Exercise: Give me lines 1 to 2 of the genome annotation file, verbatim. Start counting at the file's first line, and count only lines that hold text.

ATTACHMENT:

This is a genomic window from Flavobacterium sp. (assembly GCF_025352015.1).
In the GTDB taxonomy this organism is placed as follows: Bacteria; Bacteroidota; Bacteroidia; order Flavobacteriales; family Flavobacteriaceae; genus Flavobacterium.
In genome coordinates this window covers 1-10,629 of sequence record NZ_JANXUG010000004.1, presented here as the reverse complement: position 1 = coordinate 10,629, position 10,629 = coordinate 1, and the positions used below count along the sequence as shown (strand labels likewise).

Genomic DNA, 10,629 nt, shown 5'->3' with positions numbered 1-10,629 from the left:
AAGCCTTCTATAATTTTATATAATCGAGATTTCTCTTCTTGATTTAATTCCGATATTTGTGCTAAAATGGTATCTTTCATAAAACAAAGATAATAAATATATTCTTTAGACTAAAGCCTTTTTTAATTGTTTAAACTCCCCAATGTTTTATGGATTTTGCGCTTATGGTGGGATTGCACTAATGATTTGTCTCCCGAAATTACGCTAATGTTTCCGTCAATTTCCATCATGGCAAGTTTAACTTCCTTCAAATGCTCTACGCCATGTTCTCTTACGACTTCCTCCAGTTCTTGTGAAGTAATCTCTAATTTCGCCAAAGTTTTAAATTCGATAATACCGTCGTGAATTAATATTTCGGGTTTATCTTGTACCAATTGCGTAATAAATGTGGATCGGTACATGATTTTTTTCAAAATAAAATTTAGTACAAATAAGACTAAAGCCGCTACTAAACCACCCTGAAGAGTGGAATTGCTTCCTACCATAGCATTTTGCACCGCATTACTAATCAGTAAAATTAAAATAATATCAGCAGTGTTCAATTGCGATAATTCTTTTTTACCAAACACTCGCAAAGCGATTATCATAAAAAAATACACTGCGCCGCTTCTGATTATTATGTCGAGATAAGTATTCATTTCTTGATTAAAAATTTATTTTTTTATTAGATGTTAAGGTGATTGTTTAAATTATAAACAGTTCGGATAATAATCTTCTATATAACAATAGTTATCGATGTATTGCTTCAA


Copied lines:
This is a genomic window from Flavobacterium sp. (assembly GCF_025352015.1).
In the GTDB taxonomy this organism is placed as follows: Bacteria; Bacteroidota; Bacteroidia; order Flavobacteriales; family Flavobacteriaceae; genus Flavobacterium.